Molybdenite is a molybdenum sulfide mineral (MoS2). It has hexagonal crystals, metallic luster, a bright silvery color, and a dark gray streak. It is fairly soft (H=2) and has one cleavage. Molybdenite is especially distinctive in being flexible - thin scales or plates of the stuff will easily bend but won't snap back into shape like biotite or muscovite mica.
Molybdenite is nearly identical to graphite (C) in its physical characteristics. Graphite is a principally a metamorphic mineral. Molybdenite is usually an igneous mineral, occurring in hydrothermal veins and pegmatites. It also occurs in some contact metamorphic rocks (skarns).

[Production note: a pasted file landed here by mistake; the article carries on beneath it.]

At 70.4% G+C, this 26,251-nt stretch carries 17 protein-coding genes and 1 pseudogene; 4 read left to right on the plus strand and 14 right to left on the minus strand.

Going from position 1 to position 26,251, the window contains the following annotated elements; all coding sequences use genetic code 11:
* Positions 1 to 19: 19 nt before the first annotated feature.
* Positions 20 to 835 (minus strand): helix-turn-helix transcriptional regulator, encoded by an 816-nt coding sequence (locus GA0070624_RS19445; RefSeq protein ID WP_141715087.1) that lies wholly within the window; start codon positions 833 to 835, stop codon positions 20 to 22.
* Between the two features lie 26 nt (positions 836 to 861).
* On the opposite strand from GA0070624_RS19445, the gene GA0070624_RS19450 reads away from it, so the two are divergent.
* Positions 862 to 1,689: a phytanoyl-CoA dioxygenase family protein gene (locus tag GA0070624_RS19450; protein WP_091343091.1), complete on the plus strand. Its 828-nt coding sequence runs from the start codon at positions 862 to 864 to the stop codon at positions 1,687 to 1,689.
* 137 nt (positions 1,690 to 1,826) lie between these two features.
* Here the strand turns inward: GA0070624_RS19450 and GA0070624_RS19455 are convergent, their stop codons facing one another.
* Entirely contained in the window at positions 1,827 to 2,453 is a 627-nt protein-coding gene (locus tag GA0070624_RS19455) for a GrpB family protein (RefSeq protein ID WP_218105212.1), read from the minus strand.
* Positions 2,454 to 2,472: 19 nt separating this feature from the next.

Molybdenite in quartz-rich pegmatite (above & below; above: 5.1 cm tall; below: 4.1 cm across) from the Moly Hill Mine, near Malartic, Preissac Township, southwestern Quebec, Canada.
The pegmatite intrudes the Preissac-Lacorne Batholith (Abitibi Greenstone Belt, late Neoarchean, 2.630-2.675 billion years).
Dark silvery-gray = molybdenite; glassy whitish-gray = quartz; shiny brownish-gray in sample shown below = muscovite mica.